Support for PV from the Chinese government appears to be remaining robust and it more than doubled its goal for PV capacity by 2020 from 20 to 50 GW early last month, with an interim goal of 21 GW by 2015. Elsewhere in Asia, Japan has seen revamped and generous FITs for PV installed and Noriaki Yamashita from the county’s Institute for Sustainable Energy Policies (ISEP) forecasts three GW of newly installed PV capacity added in 2012, with that increasing to five GW in 2015. While his reaction to a 300 GW/a goal was that it is a “very challenging target,” post-Fukushima Japan represents an example of how energy policy can change rapidly in a developed economy. Yamashita reports that in recent annual general meetings, 40 major Japanese firms announced intentions to move into the development of utility-scale PV.
India’s support for the major growth of PV through national and regional incentives is well understood, however much publicized grid failures on July 30 and 31, which left 800 million people without power, have illustrated the urgent need for reliable electricity supply in the region. EPIA’s Winfried Hoffmann says that there are gigawatts of diesel currently in place, which can be supplemented with PV. “You can add PV to existing diesel systems and use PV as a fuel saver,” says Hoffmann. “You can still use the diesel for times when there is no sun available, and the kilowatt-hours including PV are cheaper than with the diesel permanently running.” PV can also substitute for oil-fired electricity generation in countries such as Saudi Arabia. In May a government agency recommended that 41 GW of solar capacity should be added, of which 16 GW would be PV. The world’s largest oil company, Saudi Aramco, is currently required to sell oil for US$4.90/barrel for electricity generation in the country. On the global market, that same barrel of oil could sell for upwards of US$100/barrel. Fraunhofer’s Eicke Weber says that by replacing some of that oil as a fuel source for electricity, “the Saudis could make billions of dollars.” He adds that interest in PV in the region is picking up sharply and that when he consults with decision makers in the country, “they ask all the right questions.” Other MENA states, such as the United Arab Emirates, are also emerging markets, despite highly subsidized electricity costs for consumers, due to rising electricity demand in the region. Figures unveiled at a Middle East Electricity summit in 2011 predicted US$2.2 trillion would have to be invested in new capacity to meet estimated demand in 2019. Australia too can play an important role in the 300 GW/a goal, says the University of New South Wales’ (UNSW) Richard Corkish. Representing the “low hanging fruit,” Corkish believes that Australia could become an example of a 100 percent renewable economy. “We’re an advanced, developed economy that is a high-energy economy. But we’re lucky enough to be a big continent with relatively low population density with renewable sources easily exceeding our needs.” Ample sunshine over much of the country and rapidly increasing retail electricity prices is also feeding into the “perfect storm” for PV. In this electricity climate, says Corkish, forecasts for installed PV capacity can afford to be ambitious: “Big numbers are very, very realistic I think.” Although it should be noted that the UNSW Photovoltaics head was more cautious than others supporting outright the 300GW/a goal: “To actually put numbers on a market that far ahead you’ve actually got to be very brave,” he stated.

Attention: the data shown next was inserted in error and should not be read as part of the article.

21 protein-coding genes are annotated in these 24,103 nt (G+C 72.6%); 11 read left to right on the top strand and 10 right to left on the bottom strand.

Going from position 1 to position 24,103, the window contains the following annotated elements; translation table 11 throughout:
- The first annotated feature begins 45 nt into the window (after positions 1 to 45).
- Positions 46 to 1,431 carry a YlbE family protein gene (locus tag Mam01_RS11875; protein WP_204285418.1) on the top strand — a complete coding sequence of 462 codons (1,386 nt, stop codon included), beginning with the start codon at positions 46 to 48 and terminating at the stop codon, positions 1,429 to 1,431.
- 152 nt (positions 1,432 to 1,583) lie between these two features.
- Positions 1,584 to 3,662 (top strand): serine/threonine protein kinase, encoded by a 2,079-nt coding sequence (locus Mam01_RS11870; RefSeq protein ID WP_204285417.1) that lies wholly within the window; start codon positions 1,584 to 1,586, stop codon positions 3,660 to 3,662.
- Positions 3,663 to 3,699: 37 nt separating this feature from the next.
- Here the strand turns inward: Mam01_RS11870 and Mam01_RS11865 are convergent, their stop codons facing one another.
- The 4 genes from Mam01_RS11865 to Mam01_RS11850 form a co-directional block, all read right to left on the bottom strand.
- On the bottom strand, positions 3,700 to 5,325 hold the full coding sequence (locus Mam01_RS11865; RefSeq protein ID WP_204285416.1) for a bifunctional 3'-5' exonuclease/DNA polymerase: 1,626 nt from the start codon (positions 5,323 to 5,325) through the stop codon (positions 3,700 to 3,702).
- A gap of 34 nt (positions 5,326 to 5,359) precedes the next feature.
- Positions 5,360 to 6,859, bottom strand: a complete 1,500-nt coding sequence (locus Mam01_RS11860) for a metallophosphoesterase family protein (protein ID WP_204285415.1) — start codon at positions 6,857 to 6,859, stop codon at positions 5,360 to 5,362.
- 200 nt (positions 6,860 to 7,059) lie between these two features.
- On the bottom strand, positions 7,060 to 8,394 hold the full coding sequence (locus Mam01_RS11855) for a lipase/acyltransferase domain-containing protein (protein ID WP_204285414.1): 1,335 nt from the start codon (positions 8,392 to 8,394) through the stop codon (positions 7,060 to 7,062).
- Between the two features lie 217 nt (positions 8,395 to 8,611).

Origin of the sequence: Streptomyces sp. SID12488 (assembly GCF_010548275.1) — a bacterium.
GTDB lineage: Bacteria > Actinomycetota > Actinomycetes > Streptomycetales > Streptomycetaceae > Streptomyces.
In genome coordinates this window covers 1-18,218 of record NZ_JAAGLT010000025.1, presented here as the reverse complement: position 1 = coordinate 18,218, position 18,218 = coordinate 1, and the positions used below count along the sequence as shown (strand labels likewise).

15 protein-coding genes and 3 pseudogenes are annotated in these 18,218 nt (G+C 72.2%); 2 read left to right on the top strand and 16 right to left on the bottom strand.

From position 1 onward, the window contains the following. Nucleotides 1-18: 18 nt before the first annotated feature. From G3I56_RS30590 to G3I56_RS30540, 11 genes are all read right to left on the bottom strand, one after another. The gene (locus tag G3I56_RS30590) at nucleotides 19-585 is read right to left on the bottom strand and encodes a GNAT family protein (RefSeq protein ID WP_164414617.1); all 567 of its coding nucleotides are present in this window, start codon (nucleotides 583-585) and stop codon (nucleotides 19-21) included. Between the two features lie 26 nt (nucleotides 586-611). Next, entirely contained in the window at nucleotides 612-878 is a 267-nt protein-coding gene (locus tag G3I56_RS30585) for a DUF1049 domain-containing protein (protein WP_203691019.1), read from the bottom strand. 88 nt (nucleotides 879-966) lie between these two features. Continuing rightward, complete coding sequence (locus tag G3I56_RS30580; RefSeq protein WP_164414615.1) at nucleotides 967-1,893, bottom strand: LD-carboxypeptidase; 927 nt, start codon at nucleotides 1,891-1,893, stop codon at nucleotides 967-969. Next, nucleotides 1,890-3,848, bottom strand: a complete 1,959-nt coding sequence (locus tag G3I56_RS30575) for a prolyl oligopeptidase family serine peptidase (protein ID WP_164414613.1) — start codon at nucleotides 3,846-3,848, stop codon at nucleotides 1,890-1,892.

PV activity in South Africa and off-grid solutions in other parts of the continent (see pp. 148-149) can also provide further demand, and PV industry activity in the area is picking up. The South American PV market in Chile is developing rapidly (see pp. 44-47) and the move by Argentinian and Chilean investors to take over the insolvent PV manufacturer Inventux Technologies last month indicates that an upstream business may be developing to serve the region also.
Growth of PV in the U.S. and Canada has been steady, seemingly despite the increasingly fierce debate over renewable energy. In the U.S. utility-scale projects are being built out in 2012 and the commercial rooftop market segment in places like New Jersey has exceeded predictions by the Solar Energy Industries Association (SEIA). Around 3.2 GW of installed capacity have been predicted by the SEIA for 2012.